Car Myths and Fake News

Car myths are probably some of the most maddening things to deal with in an auto repair shop on a daily basis. Not a day goes by that we deal with this in one form or another. There are basically two different kinds of car myths; those created by (false) advertising and those that are handed around by people. As an independent shop we always deal with “the dealership is the best at everything” so if there is a persisting problem, “they will be able to fix it.” Then there are the parts stores who now advertise that they will diagnose your vehicle for you, so that we don’t rip you off. – Well, let’s see. They are parts sales people, we are professional mechanics with more than 30 years of experience. Like they say, “Consider the source”.

The other category are people who base their car repair needs on what other people tell them or (my favorite) what the internet diagnosed or found for the symptoms their car displays. The problem often is, that this diagnosis is not what’s wrong with the car.

Here, we’ll talk about some common car care myths that end up costing your money, both of us time, and all of us headaches. From car batteries to warranty maintenance, these stories highlight the importance of separating car care myths from the “Fake News”.

 

 Myth: Always Fill Tires to Maximum Pressure

You fill your own tires with air all the time. The tires themselves recommend a specific air pressure per square inch (PSI), which means that you should always fill them up to the recommended pressure as possible, right?

Busted: Instead of following the number listed on the tire (which is the maximum of air that should go into that tire, so it won’t explode), follow the recommendations found in your owner’s manual. Vehicle manufacturers recommend certain car tire psi, so the car reaches optimal handling and fuel efficiency. What’s really important here, is the correct tire size as recommended by the manufacturer of the vehicle. The brand of tire depends on your needs, financial situation, and usage. The most common issues we encounter are dangerously over-filled tires or completely different levels of PSI among the tires, which will make the car lop-sided and wear your tires unevenly. You’re properly operating TPMS sensors will help avoid these issues. They won’t necessarily break it down to the problematic tire, but they will make you aware that you might have an issue. Always check it out.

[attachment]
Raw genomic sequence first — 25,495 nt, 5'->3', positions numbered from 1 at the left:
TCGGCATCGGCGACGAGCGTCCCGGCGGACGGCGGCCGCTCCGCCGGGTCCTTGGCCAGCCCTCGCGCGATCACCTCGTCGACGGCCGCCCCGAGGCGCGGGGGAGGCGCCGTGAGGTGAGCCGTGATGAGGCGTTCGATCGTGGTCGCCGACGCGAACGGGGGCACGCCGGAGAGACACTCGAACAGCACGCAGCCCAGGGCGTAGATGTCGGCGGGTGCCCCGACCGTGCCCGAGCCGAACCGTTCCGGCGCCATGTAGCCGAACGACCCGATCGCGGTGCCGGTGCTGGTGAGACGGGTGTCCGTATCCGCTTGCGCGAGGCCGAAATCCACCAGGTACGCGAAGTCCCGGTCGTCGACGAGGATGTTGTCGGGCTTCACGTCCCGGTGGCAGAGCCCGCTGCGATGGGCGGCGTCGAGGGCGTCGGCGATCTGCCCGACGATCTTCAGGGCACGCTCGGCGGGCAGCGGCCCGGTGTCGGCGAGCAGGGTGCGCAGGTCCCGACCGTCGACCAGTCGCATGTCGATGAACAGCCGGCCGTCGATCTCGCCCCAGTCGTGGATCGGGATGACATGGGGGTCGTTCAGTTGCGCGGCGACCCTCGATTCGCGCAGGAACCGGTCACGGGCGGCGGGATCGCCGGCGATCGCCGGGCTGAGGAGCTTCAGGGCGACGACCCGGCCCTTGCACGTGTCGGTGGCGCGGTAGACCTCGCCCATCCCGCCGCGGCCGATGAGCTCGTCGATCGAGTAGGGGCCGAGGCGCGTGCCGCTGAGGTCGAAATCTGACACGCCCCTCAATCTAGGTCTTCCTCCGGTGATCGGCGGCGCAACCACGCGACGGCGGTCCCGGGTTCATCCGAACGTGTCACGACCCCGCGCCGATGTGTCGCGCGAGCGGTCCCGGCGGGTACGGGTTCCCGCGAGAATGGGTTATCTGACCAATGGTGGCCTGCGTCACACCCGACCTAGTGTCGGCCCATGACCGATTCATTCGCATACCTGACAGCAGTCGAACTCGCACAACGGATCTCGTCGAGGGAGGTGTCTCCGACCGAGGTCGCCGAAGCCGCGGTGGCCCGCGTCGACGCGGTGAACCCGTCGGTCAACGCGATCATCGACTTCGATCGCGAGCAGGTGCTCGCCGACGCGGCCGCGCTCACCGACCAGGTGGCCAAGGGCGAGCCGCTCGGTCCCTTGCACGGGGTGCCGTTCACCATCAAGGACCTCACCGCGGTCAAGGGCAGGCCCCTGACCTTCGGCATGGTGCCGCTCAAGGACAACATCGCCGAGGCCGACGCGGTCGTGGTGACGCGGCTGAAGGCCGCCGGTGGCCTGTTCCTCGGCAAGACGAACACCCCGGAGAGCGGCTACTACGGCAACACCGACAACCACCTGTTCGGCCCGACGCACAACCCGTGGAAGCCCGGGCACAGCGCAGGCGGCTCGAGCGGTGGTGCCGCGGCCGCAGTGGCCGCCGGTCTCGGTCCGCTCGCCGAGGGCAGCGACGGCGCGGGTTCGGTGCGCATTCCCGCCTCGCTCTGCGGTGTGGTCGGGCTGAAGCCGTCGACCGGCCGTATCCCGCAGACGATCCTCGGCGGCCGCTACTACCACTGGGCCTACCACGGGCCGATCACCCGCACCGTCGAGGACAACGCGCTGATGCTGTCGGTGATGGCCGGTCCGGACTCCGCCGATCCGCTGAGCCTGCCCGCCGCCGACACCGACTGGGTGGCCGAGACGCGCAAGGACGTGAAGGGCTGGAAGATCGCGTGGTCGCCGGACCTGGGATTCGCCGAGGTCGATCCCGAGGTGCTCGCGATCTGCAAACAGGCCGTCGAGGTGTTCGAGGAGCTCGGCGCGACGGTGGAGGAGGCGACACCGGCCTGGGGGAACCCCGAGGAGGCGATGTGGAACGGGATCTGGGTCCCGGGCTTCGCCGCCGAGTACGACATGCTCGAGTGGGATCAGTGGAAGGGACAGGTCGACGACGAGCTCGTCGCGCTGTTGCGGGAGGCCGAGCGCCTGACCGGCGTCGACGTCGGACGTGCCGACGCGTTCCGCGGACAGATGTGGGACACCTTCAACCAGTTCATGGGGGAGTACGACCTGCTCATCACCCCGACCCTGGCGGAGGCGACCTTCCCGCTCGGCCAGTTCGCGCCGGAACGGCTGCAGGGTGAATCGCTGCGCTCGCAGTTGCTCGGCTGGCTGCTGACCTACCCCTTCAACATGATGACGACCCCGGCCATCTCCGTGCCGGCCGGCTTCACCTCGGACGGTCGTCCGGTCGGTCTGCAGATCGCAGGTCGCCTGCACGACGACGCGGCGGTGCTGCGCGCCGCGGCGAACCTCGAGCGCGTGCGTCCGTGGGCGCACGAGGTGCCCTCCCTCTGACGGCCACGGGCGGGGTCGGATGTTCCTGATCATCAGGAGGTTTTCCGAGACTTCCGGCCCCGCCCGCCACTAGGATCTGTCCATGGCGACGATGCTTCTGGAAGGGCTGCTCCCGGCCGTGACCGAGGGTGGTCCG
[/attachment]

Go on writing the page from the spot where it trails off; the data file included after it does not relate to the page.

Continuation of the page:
Myth: Premium Gasoline is Always Better than Regular

If regular gas is OK for your car, then a higher-grade premium gas must be better, right? That’s why it costs so much more.

Busted: Higher-octane gas does provide some benefits to performance, efficiency, or engine health but the cost of using premium fuel doesn’t outweigh the money saved by any fuel efficiency gains you’ll see.
Using premium gas won’t hurt your car either (unless specifically stated otherwise) and most drivers won’t notice the difference between regular and premium if their car is designed to run on regular gas. However, make sure to read your owner’s manual, because some cars are designed to run specifically on premium gas for best results. For more information, read this article. https://www.roadandtrack.com/car-culture/buying-maintenance/a14425998/premium-gas-fuel-benefits/  

 

Myth: You Should Warm Up Your Car on a Cold Day

The “warming up car” myth states that on a cold day, go out and turn on your car for a few minutes to let the engine warm up. This will help protect the engine and help it run more efficiently in cold weather.

Busted: Modern engines aren’t built the same as older ones, and while this may have been true for older model cars, it isn’t so much anymore. The best way to warm up your car is to start the engine and take it easy for a few minutes of driving. On the other hand, it’s not too comfortable to sit in an ice-cold car and definitely not safe at all when you can’t see out of iced-over windows, so by all means turn on the car and have it nice and toasty when you are ready to go. Some of the newer vehicles actually have a light indicating when the car is at optimal operating temperature with a changing color signaling when your car is ready to go. For more information, go to https://www.popularmechanics.com/cars/a19086/warming-up-your-car-in-the-cold-just-harms-engine/